-- UB research establishes that new heart cells can be
regenerated in a stem cell therapy potentially applicable to
patients suffering from heart dysfunction arising from insufficient
blood flow to the heart.
-- This UB research is being presented today (Nov. 15) at the
American Heart Association annual meeting.
ORLANDO, Fla. -- Healthy, new heart cells have been generated by
animals with chronic ischemic heart disease after receiving stem
cells derived from cardiac biopsies or "cardiospheres," according
to research conducted at the University at Buffalo School of
Medicine and Biomedical Sciences.
The research is being presented today (Nov. 15) at the
Scientific Sessions of the American Heart Association in
The UB research demonstrated a 30 percent increase in healthy
heart muscle cells within a month after receiving
cardiosphere-derived cells (or CDCs). This finding is contrary to
conventional wisdom which has held that heart cells are terminally
differentiated and thus, are unable to divide.
Ischemic heart disease from coronary artery narrowing and prior
heart attacks is the most common cause of heart failure, the UB
researchers explain. While other investigators have largely focused
on regenerating muscle in scarred tissue, the UB group has shown
that cardiac repair could be brought about by infusing the CDCs
slowly into coronary arteries of the diseased as well as normal
areas of the heart.
"Whereas most research has focused upon irreversible damage and
scarring following a heart attack, we have shown that a single CDC
infusion is capable of improving heart function in areas of the
heart that are viable but not functioning normally," explains study
co-author John M. Canty Jr., MD, the Albert and Elizabeth Rekate
Professor of Medicine in the UB medical school and UB's chief of
He explains that areas of myocardial dysfunction without
fibrotic scarring are common in patients with heart failure from
coronary artery disease and that they arise from remodeling in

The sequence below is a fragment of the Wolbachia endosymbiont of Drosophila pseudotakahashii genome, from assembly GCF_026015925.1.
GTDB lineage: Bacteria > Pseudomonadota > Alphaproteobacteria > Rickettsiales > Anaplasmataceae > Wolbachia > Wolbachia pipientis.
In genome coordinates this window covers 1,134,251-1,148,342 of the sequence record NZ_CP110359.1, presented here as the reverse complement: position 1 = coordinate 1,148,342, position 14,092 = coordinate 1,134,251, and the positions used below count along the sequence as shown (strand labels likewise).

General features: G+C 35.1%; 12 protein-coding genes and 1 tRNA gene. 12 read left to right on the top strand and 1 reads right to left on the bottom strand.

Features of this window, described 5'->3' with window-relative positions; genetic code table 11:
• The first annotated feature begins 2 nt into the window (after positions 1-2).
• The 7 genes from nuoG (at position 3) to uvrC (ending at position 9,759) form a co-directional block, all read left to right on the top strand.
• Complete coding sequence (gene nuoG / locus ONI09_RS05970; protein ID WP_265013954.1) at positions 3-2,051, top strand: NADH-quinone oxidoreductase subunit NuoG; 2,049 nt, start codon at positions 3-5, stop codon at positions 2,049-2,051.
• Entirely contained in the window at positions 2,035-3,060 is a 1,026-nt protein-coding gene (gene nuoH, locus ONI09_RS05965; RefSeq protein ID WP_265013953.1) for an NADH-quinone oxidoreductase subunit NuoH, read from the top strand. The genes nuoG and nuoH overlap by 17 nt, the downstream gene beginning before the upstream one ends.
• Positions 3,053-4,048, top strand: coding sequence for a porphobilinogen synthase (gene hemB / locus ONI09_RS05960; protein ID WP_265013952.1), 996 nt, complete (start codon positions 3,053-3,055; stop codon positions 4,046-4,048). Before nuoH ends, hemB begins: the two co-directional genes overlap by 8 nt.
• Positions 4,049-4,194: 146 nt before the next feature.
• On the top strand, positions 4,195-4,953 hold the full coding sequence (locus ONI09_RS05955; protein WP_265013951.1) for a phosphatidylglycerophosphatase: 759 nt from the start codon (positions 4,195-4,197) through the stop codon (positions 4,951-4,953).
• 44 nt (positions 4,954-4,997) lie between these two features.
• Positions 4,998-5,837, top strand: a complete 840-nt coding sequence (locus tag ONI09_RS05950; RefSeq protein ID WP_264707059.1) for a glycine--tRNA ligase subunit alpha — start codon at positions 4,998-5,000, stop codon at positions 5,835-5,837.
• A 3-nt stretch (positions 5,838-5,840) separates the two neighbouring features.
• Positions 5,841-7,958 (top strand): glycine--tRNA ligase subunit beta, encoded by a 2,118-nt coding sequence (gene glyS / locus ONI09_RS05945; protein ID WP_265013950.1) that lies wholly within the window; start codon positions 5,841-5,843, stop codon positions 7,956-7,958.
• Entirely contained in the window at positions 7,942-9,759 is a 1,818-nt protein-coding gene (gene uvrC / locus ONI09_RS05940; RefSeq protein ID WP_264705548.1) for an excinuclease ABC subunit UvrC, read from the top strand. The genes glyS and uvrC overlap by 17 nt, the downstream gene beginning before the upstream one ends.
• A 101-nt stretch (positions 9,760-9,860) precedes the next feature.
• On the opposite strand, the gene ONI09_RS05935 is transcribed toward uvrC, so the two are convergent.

response to a heart attack, as well as adaptations that develop
from periods of inadequate blood flow, sometimes called hibernating
"The rationale for our approach is somewhat analogous to
planting seeds in fertile soil versus trying to grow plants in
sand," Canty comments.
"We have shown that cells derived from heart biopsies can be
expanded outside of the body and slowly infused back into the
coronary arteries of animals with chronic dysfunction from
restricted blood flow or hibernating myocardium," says Gen Suzuki,
MD, research assistant professor of medicine in the UB medical
school and lead author on the research. "The new cardiac muscle
cells are small and function more normally than diseased large,
Canty adds that infusing stem cell formulations directly into
coronary arteries also delivers the cells throughout the heart and
is much simpler than injecting cells directly into heart muscle
which requires equipment that is not widely available.
The research currently is in a preclinical phase but the UB
researchers expect that translation to determine effectiveness in
patients could take place within two to three years or possibly
Co-authors on the paper are Thomas Cimato, M.D., Ph.D.,
assistant professor of medicine and Merced Leiker, research
associate in the UB Division of Cardiovascular Medicine.
The research was funded by the Department of Veterans Affairs;
the Empire State Stem Cell Board; the National Heart, Lung and
Blood Institute of the National Institutes of Health; and the
Albert and Elizabeth Rekate Fund.
The University at Buffalo is a premier research-intensive public
university, a flagship institution in the State University of New
York system and its largest and most comprehensive campus. UB's
more than 28,000 students pursue their academic interests through
more than 300 undergraduate, graduate and professional degree
programs. Founded in 1846, the University at Buffalo is a member of
the Association of American Universities.